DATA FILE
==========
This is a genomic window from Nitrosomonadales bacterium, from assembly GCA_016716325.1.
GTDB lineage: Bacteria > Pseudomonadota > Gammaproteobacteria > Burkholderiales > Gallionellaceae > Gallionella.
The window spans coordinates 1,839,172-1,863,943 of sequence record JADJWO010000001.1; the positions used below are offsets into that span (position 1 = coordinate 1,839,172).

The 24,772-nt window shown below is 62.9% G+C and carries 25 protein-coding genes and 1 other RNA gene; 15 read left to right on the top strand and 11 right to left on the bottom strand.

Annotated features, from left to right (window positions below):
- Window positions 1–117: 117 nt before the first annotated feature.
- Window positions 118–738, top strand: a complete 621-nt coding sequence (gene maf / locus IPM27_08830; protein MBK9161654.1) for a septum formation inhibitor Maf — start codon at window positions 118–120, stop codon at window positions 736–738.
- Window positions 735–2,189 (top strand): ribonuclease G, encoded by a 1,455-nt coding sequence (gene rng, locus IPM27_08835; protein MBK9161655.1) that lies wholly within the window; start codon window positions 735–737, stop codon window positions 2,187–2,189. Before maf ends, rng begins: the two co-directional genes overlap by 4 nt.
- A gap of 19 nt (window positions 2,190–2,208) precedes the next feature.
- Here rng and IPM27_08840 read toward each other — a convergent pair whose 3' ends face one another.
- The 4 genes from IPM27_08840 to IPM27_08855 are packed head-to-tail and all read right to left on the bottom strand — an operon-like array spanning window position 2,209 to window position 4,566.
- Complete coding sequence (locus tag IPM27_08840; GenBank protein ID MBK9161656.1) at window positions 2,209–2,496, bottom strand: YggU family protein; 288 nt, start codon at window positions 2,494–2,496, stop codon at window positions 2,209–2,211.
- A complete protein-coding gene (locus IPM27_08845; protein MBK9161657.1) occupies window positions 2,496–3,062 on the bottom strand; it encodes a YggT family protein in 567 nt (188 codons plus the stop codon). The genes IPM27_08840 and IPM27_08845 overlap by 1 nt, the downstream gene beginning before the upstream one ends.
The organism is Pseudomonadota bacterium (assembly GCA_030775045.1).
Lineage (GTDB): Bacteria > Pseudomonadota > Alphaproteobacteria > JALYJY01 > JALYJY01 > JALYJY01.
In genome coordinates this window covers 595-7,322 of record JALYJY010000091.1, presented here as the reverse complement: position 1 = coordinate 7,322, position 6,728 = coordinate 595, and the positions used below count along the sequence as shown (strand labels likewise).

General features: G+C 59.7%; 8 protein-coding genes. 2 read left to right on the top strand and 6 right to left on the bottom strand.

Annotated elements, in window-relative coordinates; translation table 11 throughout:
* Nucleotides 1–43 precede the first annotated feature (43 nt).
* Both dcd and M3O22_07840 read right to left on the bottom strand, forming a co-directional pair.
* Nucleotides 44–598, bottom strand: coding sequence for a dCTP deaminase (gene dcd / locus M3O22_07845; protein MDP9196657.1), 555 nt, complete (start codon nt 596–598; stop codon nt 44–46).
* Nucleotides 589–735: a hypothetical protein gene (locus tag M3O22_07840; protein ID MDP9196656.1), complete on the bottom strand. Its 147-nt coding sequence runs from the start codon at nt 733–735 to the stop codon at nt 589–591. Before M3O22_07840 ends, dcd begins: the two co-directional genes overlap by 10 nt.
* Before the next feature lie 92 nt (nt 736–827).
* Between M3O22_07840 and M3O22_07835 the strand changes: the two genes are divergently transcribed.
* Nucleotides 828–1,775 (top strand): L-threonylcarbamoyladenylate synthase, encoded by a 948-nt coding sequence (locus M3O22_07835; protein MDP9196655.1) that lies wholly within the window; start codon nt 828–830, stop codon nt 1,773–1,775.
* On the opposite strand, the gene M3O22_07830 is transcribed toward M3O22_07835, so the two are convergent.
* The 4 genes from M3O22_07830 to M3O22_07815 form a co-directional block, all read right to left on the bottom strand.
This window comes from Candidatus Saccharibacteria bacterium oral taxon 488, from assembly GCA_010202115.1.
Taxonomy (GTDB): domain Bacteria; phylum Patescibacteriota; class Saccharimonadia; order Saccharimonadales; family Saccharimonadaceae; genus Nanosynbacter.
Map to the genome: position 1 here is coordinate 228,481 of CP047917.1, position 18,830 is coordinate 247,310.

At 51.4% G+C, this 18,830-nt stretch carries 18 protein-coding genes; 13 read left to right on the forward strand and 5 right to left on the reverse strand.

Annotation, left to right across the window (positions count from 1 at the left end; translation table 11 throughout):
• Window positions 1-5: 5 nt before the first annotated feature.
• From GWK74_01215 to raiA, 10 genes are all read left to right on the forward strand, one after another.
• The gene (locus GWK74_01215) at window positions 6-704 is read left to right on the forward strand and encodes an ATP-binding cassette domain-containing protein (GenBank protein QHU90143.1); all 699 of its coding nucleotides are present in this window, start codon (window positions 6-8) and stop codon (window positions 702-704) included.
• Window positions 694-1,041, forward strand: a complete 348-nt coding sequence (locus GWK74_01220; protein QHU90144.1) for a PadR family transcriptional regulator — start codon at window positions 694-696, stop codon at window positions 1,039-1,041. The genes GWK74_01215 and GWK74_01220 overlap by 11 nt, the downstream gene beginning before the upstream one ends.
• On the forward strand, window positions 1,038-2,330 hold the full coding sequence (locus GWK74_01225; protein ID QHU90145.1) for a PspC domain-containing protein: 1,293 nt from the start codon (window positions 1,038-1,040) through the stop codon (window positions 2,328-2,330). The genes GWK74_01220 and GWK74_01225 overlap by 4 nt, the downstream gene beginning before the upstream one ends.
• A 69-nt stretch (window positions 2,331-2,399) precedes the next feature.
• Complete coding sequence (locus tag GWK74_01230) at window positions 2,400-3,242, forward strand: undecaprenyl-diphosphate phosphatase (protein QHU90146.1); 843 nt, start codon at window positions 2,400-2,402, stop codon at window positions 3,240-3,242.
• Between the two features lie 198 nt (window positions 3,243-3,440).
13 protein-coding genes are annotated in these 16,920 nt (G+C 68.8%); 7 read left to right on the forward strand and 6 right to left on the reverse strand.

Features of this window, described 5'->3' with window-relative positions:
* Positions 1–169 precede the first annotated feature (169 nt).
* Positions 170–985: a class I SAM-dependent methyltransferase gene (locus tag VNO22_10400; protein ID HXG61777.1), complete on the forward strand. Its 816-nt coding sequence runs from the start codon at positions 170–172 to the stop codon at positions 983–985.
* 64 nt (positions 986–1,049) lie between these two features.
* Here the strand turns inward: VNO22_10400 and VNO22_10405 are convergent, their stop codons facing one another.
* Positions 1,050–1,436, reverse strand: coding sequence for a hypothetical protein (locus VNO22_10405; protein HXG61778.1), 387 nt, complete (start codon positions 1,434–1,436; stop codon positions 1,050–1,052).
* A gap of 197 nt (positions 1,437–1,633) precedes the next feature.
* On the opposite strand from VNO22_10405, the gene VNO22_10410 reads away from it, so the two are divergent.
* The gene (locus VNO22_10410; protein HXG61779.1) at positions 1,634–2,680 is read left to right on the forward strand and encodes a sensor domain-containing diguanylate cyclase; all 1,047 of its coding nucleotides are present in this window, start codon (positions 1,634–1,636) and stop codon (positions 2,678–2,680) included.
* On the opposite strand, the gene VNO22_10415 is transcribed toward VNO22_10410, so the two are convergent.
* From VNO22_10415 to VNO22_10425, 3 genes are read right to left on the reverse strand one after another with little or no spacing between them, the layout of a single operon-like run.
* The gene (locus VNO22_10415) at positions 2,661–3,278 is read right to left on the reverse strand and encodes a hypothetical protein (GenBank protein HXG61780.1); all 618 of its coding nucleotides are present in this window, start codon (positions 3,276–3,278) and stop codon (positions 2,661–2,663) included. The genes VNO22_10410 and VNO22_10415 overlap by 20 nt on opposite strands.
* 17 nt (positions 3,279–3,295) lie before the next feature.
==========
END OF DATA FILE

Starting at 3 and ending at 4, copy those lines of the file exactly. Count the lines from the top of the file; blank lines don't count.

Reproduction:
The window spans coordinates 1,839,172-1,863,943 of sequence record JADJWO010000001.1; the positions used below are offsets into that span (position 1 = coordinate 1,839,172).

The 24,772-nt window shown below is 62.9% G+C and carries 25 protein-coding genes and 1 other RNA gene; 15 read left to right on the top strand and 11 right to left on the bottom strand.